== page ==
7. Psalm 80:3 tn The idiom “cause your face to shine” probably refers to a smile (see Eccl 8:1), which in turn suggests favor and blessing (see Num 6:25; Pss 4:6; 31:16; 44:3; 67:1; 89:15; Dan 9:17).
  8. Psalm 80:3 tn Heb “cause your face to shine in order that we may be delivered.” After the imperative, the cohortative with prefixed vav (ו) indicates purpose/result.
  9. Psalm 80:4 tn HebLord, God, hosts.” One expects the construct form אֱלֹהֵי (ʾelohe) before צְבָאוֹת (tsevaʾot; “hosts”; see Ps 89:9), but יְהוָה אֱלֹהִים (yehvah ʾelohim) precedes צְבָאוֹת (tsevaʾot) in Pss 59:5 and 84:8 as well. In this context the term “hosts” has been rendered “Heaven’s Armies.”
  10. Psalm 80:4 tn Heb “How long will you remain angry during the prayer of your people.” Some take the preposition ב (bet) in an adversative sense here (“at/against the prayer of your people”), but the temporal sense is preferable. The psalmist expects persistent prayer to pacify God.
  11. Psalm 80:5 tn Heb “you have fed them the food of tears.”
  12. Psalm 80:5 tn Heb “[by] the third part [of a measure].” The Hebrew term שָׁלִישׁ (shalish, “third part [of a measure]”) occurs only here and in Isa 40:12.
  13. Psalm 80:6 tn Heb “you have made us an object of contention to our neighbors.”
  14. Psalm 80:7 tn Heb “O God, hosts.” One expects the construct form אֱלֹהֵי before צְבָאוֹת (tsevaʾot, “hosts”; see Ps 89:9), but יְהוָה אֱלֹהִים (yehvah ʾelohim) precedes צְבָאוֹת (tsevaʾot) in Pss 59:5 and 84:8 as well. See also v. 4 for a similar construction.
  15. Psalm 80:7 tn The idiom “cause your face to shine” probably refers to a smile (see Eccl 8:1), which in turn suggests favor and blessing (see Num 6:25; Pss 4:6; 31:16; 44:3; 67:1; 89:15; Dan 9:17).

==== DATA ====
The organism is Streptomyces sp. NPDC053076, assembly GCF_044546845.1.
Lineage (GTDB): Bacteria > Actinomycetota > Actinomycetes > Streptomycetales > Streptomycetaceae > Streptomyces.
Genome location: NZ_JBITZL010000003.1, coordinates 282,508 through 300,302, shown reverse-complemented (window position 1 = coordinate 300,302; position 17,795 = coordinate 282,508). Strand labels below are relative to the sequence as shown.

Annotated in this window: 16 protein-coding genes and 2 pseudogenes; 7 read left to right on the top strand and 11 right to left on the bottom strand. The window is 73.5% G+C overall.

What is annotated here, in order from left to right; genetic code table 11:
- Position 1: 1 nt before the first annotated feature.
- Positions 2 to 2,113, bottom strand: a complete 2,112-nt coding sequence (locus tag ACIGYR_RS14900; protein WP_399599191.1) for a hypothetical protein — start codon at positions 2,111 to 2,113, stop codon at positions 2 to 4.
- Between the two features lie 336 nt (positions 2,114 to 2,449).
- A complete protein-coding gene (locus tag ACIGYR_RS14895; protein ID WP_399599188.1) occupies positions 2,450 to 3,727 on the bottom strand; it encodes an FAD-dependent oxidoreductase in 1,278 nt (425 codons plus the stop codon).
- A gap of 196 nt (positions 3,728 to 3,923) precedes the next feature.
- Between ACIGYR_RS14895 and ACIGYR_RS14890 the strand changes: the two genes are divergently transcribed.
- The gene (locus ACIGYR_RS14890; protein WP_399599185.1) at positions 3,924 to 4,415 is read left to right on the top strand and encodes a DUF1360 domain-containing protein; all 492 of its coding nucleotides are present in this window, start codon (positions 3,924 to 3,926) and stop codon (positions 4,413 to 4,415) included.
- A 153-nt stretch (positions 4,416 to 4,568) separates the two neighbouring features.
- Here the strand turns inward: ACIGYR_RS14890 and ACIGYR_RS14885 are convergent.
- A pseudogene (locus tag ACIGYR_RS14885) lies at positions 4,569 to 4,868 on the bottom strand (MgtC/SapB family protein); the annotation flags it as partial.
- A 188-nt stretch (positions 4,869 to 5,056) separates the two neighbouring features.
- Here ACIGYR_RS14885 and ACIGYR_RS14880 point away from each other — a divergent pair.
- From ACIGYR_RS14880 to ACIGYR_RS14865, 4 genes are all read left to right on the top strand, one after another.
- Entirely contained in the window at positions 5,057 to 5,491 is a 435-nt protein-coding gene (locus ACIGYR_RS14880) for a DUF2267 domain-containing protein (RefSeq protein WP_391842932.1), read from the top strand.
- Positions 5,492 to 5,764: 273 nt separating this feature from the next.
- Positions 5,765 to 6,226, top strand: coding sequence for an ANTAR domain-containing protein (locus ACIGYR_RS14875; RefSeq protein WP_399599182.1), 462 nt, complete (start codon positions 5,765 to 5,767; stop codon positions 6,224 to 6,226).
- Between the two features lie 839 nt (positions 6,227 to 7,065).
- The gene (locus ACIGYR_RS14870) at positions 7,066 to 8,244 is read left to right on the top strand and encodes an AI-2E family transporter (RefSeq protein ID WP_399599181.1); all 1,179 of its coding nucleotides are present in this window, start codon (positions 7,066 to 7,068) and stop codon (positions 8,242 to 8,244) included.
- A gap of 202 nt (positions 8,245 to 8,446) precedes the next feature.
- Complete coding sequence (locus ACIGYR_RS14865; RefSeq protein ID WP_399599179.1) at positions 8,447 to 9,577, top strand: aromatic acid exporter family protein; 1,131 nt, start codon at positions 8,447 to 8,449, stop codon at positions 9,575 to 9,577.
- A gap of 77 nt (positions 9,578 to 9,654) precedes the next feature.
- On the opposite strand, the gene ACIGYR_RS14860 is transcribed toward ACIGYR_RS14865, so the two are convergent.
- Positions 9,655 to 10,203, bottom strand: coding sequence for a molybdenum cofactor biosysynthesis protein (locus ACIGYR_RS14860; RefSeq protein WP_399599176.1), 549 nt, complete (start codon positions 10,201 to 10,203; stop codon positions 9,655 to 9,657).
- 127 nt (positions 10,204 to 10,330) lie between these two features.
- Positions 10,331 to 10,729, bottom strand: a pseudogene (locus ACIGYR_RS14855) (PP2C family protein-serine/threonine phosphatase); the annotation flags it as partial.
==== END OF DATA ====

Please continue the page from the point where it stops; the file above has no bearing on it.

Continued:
16. Psalm 80:7 tn Heb “cause your face to shine in order that we may be delivered.” After the imperative, the cohortative with prefixed vav (ו) indicates purpose/result.
  17. Psalm 80:8 sn The vine is here a metaphor for Israel (see Ezek 17:6-10; Hos 10:1).
  18. Psalm 80:9 tn Heb “you cleared away before it.”
  19. Psalm 80:9 tn Heb “and it took root [with] its roots.”
  20. Psalm 80:10 tn Heb “cedars of God.” The divine name אֵל (ʾel, “God”) is here used in an idiomatic manner to indicate the superlative.
  21. Psalm 80:11 tn Heb “to [the] sea.” The “sea” refers here to the Mediterranean Sea.
  22. Psalm 80:11 tn Heb “to [the] river.” The “river” is the Euphrates River in Mesopotamia. Israel expanded both to the west and to the east.
  23. Psalm 80:12 sn The protective walls of the metaphorical vineyard are in view here (see Isa 5:5).
  24. Psalm 80:12 tn Heb “pluck it.”
  25. Psalm 80:13 tn The Hebrew verb כִּרְסֵם (kirsem, “to eat away; to ruin”) occurs only here in the OT.
  26. Psalm 80:13 tn The precise referent of the Hebrew word translated “insects,” which occurs only here and in Ps 50:11, is uncertain. Aramaic, Arabic, and Akkadian cognates refer to insects, such as locusts or crickets.
  27. Psalm 80:14 tn Heb “O God, hosts.” One expects the construct form אֱלֹהֵי before צְבָאוֹת (tsevaʾot, “hosts”; see Ps 89:9), but יְהוָה אֱלֹהִים (yehvah ʾelohim) precedes צְבָאוֹת (tsevaʾot) in Pss 59:5 and 84:8 as well. See also vv. 4, 7 for a similar construction.
  28. Psalm 80:15 tn The form וְכַנָּה (vekhannah, “and a root”) is understood as וְכַנָּהּ (vekhannah), taking the ה (he) at the end as the third feminine singular pronominal suffix הּ (he with mappiq is hard “h”) rather than as the noun ending (see HALOT 483 s.v. III כֵּן). Elsewhere the noun refers to a pedestal or base, most often for the wash basin between the tabernacle and the altar. Translations here vary as “root” (NIV), “shoot” (NASB), “stock” (ASV, ESV, RSV), or the contextually driven “vineyard” (KJV).
  29. Psalm 80:15 tn Heb “and upon a son you strengthened for yourself.” In this context, where the extended metaphor of the vine dominates, בֵּן (ben, “son”) probably refers to the shoots that grow from the vine. Cf. Gen 49:22.
  30. Psalm 80:16 tn Heb “burned with fire.”